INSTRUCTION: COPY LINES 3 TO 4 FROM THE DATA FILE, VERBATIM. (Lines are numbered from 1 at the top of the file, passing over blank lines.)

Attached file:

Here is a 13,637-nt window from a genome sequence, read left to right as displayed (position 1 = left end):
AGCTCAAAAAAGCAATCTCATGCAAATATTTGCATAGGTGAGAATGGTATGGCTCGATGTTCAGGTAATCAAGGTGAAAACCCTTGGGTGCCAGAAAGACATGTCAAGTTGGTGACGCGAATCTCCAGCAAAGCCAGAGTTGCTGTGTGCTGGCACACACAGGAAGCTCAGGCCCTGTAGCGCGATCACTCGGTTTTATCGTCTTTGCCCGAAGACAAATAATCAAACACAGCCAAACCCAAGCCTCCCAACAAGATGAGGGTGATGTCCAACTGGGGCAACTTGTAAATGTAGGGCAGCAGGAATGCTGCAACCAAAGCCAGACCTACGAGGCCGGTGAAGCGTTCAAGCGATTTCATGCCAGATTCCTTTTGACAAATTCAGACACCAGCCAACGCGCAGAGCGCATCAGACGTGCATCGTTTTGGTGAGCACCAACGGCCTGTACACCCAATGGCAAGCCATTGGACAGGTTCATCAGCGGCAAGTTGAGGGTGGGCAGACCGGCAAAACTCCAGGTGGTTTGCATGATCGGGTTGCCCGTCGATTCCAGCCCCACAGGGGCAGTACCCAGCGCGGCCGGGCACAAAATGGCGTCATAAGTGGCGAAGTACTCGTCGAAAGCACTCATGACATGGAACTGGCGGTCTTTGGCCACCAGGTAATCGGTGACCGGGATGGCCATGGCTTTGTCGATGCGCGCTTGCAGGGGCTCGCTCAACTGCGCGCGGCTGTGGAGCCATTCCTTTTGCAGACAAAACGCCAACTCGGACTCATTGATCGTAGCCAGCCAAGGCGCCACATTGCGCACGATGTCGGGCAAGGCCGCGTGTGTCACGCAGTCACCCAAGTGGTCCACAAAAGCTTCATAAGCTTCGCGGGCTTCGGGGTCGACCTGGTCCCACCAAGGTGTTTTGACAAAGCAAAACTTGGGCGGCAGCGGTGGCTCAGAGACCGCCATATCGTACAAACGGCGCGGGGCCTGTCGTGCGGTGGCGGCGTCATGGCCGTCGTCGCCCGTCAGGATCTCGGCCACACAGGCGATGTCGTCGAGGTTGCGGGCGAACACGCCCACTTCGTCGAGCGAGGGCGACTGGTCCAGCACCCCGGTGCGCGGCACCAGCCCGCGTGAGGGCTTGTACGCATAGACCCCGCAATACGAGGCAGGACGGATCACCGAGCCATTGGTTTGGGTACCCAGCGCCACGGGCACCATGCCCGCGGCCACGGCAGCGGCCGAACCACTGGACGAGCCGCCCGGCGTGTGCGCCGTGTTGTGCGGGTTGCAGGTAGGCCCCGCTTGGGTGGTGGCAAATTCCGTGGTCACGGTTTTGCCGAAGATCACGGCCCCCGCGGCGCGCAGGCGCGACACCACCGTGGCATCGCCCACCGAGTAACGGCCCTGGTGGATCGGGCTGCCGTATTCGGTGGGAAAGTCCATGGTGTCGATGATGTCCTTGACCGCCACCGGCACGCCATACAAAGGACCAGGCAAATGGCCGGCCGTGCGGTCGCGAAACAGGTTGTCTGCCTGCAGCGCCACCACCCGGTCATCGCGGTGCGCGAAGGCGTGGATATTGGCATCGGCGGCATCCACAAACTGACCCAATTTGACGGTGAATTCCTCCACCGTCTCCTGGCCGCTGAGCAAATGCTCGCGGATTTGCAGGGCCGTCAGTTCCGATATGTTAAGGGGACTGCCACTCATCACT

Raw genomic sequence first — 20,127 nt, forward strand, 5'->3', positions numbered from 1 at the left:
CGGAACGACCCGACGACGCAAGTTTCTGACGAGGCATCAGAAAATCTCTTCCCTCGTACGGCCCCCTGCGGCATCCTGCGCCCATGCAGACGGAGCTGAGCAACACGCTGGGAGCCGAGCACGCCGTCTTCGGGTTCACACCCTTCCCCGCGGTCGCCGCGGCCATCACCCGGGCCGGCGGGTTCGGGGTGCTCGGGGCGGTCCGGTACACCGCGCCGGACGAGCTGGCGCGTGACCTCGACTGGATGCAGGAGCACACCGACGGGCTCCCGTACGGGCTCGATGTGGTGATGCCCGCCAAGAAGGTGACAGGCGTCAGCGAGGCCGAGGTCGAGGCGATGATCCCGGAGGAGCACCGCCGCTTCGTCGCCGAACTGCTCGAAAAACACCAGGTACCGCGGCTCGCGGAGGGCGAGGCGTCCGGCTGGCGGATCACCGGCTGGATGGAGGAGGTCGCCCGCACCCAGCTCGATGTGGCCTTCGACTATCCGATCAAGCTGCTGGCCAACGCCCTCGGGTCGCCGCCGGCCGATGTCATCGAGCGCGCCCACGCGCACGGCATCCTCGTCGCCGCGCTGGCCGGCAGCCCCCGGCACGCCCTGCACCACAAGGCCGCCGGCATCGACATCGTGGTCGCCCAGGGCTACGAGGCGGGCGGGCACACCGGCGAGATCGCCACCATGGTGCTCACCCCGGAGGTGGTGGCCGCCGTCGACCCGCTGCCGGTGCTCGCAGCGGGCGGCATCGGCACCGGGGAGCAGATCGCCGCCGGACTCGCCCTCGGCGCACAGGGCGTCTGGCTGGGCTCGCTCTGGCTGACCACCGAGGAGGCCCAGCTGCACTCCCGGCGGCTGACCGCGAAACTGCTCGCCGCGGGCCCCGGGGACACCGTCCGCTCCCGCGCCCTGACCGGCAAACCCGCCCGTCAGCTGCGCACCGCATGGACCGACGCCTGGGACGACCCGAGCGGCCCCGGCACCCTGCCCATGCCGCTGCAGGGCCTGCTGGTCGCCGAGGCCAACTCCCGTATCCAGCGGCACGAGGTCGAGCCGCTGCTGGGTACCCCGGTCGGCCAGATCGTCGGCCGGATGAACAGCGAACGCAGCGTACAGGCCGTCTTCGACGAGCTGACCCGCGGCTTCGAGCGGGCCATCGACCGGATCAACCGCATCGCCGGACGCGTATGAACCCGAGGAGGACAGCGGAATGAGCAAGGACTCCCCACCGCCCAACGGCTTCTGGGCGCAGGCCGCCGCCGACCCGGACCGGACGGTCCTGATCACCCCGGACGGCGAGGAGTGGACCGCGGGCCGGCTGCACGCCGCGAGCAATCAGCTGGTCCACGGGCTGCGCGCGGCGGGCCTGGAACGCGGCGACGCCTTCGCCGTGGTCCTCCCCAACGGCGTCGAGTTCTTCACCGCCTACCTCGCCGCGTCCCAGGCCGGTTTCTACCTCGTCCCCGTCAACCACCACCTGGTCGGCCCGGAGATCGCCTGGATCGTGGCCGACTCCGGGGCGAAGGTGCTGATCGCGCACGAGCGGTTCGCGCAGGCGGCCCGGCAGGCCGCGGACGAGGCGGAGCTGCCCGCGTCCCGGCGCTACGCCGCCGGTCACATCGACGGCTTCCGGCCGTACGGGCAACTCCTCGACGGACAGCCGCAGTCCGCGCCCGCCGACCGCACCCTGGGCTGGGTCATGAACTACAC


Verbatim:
Raw genomic sequence first — 20,127 nt, forward strand, 5'->3', positions numbered from 1 at the left:
CGGAACGACCCGACGACGCAAGTTTCTGACGAGGCATCAGAAAATCTCTTCCCTCGTACGGCCCCCTGCGGCATCCTGCGCCCATGCAGACGGAGCTGAGCAACACGCTGGGAGCCGAGCACGCCGTCTTCGGGTTCACACCCTTCCCCGCGGTCGCCGCGGCCATCACCCGGGCCGGCGGGTTCGGGGTGCTCGGGGCGGTCCGGTACACCGCGCCGGACGAGCTGGCGCGTGACCTCGACTGGATGCAGGAGCACACCGACGGGCTCCCGTACGGGCTCGATGTGGTGATGCCCGCCAAGAAGGTGACAGGCGTCAGCGAGGCCGAGGTCGAGGCGATGATCCCGGAGGAGCACCGCCGCTTCGTCGCCGAACTGCTCGAAAAACACCAGGTACCGCGGCTCGCGGAGGGCGAGGCGTCCGGCTGGCGGATCACCGGCTGGATGGAGGAGGTCGCCCGCACCCAGCTCGATGTGGCCTTCGACTATCCGATCAAGCTGCTGGCCAACGCCCTCGGGTCGCCGCCGGCCGATGTCATCGAGCGCGCCCACGCGCACGGCATCCTCGTCGCCGCGCTGGCCGGCAGCCCCCGGCACGCCCTGCACCACAAGGCCGCCGGCATCGACATCGTGGTCGCCCAGGGCTACGAGGCGGGCGGGCACACCGGCGAGATCGCCACCATGGTGCTCACCCCGGAGGTGGTGGCCGCCGTCGACCCGCTGCCGGTGCTCGCAGCGGGCGGCATCGGCACCGGGGAGCAGATCGCCGCCGGACTCGCCCTCGGCGCACAGGGCGTCTGGCTGGGCTCGCTCTGGCTGACCACCGAGGAGGCCCAGCTGCACTCCCGGCGGCTGACCGCGAAACTGCTCGCCGCGGGCCCCGGGGACACCGTCCGCTCCCGCGCCCTGACCGGCAAACCCGCCCGTCAGCTGCGCACCGCATGGACCGACGCCTGGGACGACCCGAGCGGCCCCGGCACCCTGCCCATGCCGCTGCAGGGCCTGCTGGTCGCCGAGGCCAACTCCCGTATCCAGCGGCACGAGGTCGAGCCGCTGCTGGGTACCCCGGTCGGCCAGATCGTCGGCCGGATGAACAGCGAACGCAGCGTACAGGCCGTCTTCGACGAGCTGACCCGCGGCTTCGAGCGGGCCATCGACCGGATCAACCGCATCGCCGGACGCGTATGAACCCGAGGAGGACAGCGGAATGAGCAAGGACTCCCCACCGCCCAACGGCTTCTGGGCGCAGGCCGCCGCCGACCCGGACCGGACGGTCCTGATCACCCCGGACGGCGAGGAGTGGACCGCGGGCCGGCTGCACGCCGCGAGCAATCAGCTGGTCCACGGGCTGCGCGCGGCGGGCCTGGAACGCGGCGACGCCTTCGCCGTGGTCCTCCCCAACGGCGTCGAGTTCTTCACCGCCTACCTCGCCGCGTCCCAGGCCGGTTTCTACCTCGTCCCCGTCAACCACCACCTGGTCGGCCCGGAGATCGCCTGGATCGTGGCCGACTCCGGGGCGAAGGTGCTGATCGCGCACGAGCGGTTCGCGCAGGCGGCCCGGCAGGCCGCGGACGAGGCGGAGCTGCCCGCGTCCCGGCGCTACGCCGCCGGTCACATCGACGGCTTCCGGCCGTACGGGCAACTCCTCGACGGACAGCCGCAGTCCGCGCCCGCCGACCGCACCCTGGGCTGGGTCATGAACTACAC